The first lawsuits challenging the Affordable Care Act were still in the early stages, but conservative lawyers were already working on a backup plan in December 2010 if the first line of attack failed.
It was Thomas M. Christina, an employment benefits lawyer from Greenville, S.C., who found a new vulnerability in the sprawling law. “I noticed something peculiar about the tax credit,” he told a gathering of strategists at the American Enterprise Institute.
With a rudimentary PowerPoint presentation, Mr. Christina sketched a new line of argument. He pointed to four previously unnoticed words in the health care law, enacted nine months earlier. They seemed to say its tax-credit subsidies were limited to people living where an insurance marketplace, known as an exchange, had been “established by the state.”
The Supreme Court will hear arguments on the implications of Mr. Christina’s theory on Wednesday. If a majority of the justices accepts it, more than six million Americans could lose health care coverage and insurance markets could collapse in about three dozen states where the federal government runs the exchanges, imperiling the health care law itself.
This is the first threat to President Obama’s signature legislative achievement to go before the Supreme Court since it upheld a crucial provision in 2012, by a 5-to-4 vote. Mr. Christina said he hesitated to take too much credit for the current case, King v. Burwell, No. 14-114.
“People think of interesting ideas all the time,” he said in an interview. “This one happened to be an interesting idea that came at an opportune time.”
The timing of his discovery figures in the case, which will turn on the meaning of the phrase he identified in 2010. The justices must decide whether Congress intended it to forbid the government to provide subsidies in states without their own exchanges.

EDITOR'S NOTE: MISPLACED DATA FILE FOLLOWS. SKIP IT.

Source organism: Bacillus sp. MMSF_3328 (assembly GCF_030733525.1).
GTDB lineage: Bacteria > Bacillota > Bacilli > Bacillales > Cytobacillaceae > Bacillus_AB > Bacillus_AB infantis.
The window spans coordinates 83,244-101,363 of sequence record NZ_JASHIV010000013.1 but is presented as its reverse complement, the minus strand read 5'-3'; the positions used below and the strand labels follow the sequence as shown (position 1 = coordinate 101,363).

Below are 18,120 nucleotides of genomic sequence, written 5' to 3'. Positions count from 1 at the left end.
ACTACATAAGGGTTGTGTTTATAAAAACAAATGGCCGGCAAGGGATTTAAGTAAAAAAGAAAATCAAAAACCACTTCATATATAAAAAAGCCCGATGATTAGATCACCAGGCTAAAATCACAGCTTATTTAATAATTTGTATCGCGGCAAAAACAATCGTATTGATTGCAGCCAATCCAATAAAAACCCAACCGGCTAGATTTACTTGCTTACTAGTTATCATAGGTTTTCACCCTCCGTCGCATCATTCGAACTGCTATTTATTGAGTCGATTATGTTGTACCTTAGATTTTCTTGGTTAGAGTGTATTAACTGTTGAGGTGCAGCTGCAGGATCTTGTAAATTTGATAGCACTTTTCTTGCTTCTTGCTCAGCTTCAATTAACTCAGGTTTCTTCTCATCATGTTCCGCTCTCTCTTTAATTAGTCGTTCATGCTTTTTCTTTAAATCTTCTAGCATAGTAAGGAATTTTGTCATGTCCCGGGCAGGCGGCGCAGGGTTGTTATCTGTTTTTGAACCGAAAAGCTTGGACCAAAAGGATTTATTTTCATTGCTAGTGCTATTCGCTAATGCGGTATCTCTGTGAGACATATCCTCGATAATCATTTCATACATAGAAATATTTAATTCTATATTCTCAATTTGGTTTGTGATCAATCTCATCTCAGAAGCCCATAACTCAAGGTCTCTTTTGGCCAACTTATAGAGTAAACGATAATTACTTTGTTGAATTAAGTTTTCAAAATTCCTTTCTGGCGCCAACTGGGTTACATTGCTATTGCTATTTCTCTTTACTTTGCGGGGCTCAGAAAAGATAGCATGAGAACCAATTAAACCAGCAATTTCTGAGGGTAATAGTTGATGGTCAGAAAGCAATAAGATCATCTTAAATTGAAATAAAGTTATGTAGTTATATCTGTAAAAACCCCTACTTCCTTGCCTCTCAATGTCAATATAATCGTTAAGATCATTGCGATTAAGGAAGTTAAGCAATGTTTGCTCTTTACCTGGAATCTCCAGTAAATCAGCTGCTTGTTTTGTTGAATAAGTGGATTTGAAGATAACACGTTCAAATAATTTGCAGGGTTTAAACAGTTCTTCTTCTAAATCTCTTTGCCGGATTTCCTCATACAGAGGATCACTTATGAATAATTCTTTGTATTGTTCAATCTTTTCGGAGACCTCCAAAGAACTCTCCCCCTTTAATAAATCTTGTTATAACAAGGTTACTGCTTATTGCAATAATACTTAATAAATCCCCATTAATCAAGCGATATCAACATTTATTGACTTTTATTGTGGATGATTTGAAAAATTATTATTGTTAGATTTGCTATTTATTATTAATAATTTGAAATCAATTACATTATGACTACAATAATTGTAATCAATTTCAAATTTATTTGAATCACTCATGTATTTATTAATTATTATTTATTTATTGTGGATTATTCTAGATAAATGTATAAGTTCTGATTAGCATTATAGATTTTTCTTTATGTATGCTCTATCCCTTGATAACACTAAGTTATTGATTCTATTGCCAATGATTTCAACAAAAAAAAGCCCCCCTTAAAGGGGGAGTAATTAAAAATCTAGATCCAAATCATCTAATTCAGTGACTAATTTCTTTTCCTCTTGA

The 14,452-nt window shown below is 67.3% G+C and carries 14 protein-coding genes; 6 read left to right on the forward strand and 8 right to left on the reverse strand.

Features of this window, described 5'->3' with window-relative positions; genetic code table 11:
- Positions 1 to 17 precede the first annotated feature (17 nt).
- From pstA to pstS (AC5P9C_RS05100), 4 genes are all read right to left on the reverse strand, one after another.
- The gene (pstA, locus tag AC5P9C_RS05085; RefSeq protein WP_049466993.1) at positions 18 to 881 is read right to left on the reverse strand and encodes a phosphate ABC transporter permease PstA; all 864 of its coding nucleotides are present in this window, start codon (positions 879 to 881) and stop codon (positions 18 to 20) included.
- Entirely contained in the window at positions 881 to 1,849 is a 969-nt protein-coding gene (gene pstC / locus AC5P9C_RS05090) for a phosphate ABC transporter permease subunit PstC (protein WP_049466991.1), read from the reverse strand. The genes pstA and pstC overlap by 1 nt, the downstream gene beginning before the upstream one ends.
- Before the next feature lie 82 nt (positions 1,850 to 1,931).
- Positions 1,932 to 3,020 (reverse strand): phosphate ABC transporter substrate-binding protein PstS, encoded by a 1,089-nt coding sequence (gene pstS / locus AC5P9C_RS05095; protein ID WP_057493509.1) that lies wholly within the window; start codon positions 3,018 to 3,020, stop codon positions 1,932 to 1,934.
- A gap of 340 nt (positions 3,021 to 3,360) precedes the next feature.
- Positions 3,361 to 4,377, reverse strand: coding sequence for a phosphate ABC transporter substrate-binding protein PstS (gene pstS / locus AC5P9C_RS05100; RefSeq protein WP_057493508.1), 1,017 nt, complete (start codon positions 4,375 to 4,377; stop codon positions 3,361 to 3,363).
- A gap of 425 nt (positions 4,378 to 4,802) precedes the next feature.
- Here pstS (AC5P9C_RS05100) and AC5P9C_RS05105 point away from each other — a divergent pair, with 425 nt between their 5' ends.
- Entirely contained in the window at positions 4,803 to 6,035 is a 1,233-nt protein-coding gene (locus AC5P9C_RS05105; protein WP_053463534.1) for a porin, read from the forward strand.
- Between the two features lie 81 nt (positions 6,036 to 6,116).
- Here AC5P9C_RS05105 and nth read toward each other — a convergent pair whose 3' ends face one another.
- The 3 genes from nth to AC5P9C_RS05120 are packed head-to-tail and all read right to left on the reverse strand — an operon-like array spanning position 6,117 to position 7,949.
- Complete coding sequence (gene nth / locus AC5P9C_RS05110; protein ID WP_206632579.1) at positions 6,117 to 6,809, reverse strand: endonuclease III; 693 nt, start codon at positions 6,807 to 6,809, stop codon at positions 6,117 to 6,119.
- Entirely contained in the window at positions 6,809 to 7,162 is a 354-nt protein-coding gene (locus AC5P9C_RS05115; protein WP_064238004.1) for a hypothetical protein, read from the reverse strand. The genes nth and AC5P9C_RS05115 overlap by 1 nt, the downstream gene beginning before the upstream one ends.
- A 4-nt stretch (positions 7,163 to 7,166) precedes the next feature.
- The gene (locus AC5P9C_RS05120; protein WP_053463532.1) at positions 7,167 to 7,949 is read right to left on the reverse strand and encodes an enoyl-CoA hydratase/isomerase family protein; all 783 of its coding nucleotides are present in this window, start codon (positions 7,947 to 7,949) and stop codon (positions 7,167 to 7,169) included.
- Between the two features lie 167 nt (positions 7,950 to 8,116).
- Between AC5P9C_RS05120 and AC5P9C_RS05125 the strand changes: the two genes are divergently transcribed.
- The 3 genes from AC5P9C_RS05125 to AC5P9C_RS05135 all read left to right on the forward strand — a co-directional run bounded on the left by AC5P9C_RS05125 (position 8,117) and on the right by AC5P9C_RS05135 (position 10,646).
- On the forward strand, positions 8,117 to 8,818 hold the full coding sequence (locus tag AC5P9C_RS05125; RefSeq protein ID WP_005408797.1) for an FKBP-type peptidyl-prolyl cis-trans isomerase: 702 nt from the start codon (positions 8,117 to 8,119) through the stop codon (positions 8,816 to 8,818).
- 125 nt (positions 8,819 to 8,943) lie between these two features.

Supporters of the law note that Mr. Christina did not discover the phrase until well after the law’s enactment, suggesting that Congress had been unaware of the possibility that people in states that opted not to run their own exchanges would be ineligible for tax subsidies.
“Petitioners are now telling the justices that Congress deliberately withheld subsidies to force states to establish exchanges,” said Doug Kendall, president of the Constitutional Accountability Center. “The fact that it took nine months from passage of the A.C.A. for even its most vitriolic opponents to discover this ‘feature’ of the act is evidence enough that this is a bald-faced lie.”
The law’s defenders add that other provisions in the act, along with its structure and purpose, make clear that it called for subsidies in all 50 states. They add that the subsidies, which are intended to reduce premiums for low- and middle-income people, are vital to the economic underpinnings of the law.
SOURCE: ADAM LIPTAK
The New York Times